Is your name Gerard?
If so, you may be descended from a family living in south Lancashire in the 11th century. William Gerard of Bryn, in Ashton-in-Makerfield, born in 1259, married the heiress of Peter de Bryn, and had three sons, Thomas, Peter and John. Thomas had a son and a grandson both named Thomas, and all three were knighted. The last Thomas died without issue, and his estate of Bryn passed to heirs of Peter, the second son of Peter de Bryn. John the third son married the heiress of Richard de Ince, and thus acquired an estate and founded the family of Gerard of Ince.
In the reign of Henry VIII, James Gerard of Ince had two sons William, who loved at Ince and Gilbert, who became a Sergeant-at-Law during the reign of Philip and Mary and was knighted by Queen Elizabeth. He became Attorney-General and later Master of the Rolls. He married Anne, daughter of William Radcliffe of Winmarleigh, and from his eldest son Thomas, descended the Lords Gerard of Bromley and from the younger son Radcliffe, the Lord Gerrard of Brandon Earl of Macclesfield. Gilbert, whilst attorney-general, acquired the estate of Bromley in Staffordshire from his relative Sir Thomas Gerard of Bryn, who had been imprisoned, charged with plotting to free the captive Mary, Queen of Scots. This Sir Thomas was father of Thomas created a Baronet by James I.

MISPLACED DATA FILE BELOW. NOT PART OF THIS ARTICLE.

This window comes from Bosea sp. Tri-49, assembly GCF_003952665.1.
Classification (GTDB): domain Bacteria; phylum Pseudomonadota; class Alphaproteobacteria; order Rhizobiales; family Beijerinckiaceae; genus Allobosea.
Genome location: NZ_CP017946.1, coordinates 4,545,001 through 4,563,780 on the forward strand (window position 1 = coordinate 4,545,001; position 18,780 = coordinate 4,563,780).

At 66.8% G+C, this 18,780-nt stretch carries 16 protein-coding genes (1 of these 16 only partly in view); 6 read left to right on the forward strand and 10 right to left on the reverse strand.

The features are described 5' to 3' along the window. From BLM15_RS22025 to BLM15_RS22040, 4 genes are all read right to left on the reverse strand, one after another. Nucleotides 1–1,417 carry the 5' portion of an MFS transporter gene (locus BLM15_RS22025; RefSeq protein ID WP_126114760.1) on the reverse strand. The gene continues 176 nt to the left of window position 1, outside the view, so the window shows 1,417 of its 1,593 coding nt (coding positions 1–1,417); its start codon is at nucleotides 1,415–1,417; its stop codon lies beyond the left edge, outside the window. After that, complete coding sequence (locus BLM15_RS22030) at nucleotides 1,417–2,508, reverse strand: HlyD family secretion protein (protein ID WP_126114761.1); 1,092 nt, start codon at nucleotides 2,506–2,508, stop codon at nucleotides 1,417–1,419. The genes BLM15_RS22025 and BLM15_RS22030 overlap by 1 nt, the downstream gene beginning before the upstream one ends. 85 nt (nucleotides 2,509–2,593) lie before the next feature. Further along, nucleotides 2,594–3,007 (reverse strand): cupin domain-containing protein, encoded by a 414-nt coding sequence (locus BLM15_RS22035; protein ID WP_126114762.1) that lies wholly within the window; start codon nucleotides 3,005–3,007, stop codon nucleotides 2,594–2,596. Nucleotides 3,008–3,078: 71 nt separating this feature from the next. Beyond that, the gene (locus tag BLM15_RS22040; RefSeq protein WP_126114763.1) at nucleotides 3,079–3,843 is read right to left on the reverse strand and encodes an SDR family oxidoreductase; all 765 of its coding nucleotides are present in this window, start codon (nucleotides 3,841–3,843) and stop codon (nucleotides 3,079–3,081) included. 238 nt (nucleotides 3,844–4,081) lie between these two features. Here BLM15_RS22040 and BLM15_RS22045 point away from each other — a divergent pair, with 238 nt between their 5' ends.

The last of the family of Ince sold Ince Hall to Colonel Richard Gerard grandson of Sir Thomas Gerard of Bryn after the restoration of Charles II. Colonel Gerard was a distinguished Royalist and raised a regiment of foot for the service of the Queen of Charles I.
During the Civil Wars, eight members of the family were ardent Royalists, most of them Colonels, and several lost their lives.
Source: Lancashire Life Magazine, February 1957.
The arms of Gerard of Bryn were: Argent with a saltire gules (a red cross formed like the letter X on a silver background).